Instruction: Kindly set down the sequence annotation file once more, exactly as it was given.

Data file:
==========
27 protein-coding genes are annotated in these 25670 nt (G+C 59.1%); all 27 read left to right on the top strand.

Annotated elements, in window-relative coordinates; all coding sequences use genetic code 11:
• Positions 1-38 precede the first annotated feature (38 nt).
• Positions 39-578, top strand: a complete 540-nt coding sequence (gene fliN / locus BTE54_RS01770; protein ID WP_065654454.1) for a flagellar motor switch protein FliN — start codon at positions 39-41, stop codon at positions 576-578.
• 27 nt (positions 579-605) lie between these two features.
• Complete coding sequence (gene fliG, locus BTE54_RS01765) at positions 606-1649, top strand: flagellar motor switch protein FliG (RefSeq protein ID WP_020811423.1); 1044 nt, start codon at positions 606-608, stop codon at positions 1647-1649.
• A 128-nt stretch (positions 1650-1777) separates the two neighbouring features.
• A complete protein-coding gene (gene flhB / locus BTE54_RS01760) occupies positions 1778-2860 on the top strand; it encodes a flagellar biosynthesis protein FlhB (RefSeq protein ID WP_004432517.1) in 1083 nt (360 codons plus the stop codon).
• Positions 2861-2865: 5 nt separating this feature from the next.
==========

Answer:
27 protein-coding genes are annotated in these 25670 nt (G+C 59.1%); all 27 read left to right on the top strand.

Annotated elements, in window-relative coordinates; all coding sequences use genetic code 11:
• Positions 1-38 precede the first annotated feature (38 nt).
• Positions 39-578, top strand: a complete 540-nt coding sequence (gene fliN / locus BTE54_RS01770; protein ID WP_065654454.1) for a flagellar motor switch protein FliN — start codon at positions 39-41, stop codon at positions 576-578.
• 27 nt (positions 579-605) lie between these two features.
• Complete coding sequence (gene fliG, locus BTE54_RS01765) at positions 606-1649, top strand: flagellar motor switch protein FliG (RefSeq protein ID WP_020811423.1); 1044 nt, start codon at positions 606-608, stop codon at positions 1647-1649.
• A 128-nt stretch (positions 1650-1777) separates the two neighbouring features.
• A complete protein-coding gene (gene flhB / locus BTE54_RS01760) occupies positions 1778-2860 on the top strand; it encodes a flagellar biosynthesis protein FlhB (RefSeq protein ID WP_004432517.1) in 1083 nt (360 codons plus the stop codon).
• Positions 2861-2865: 5 nt separating this feature from the next.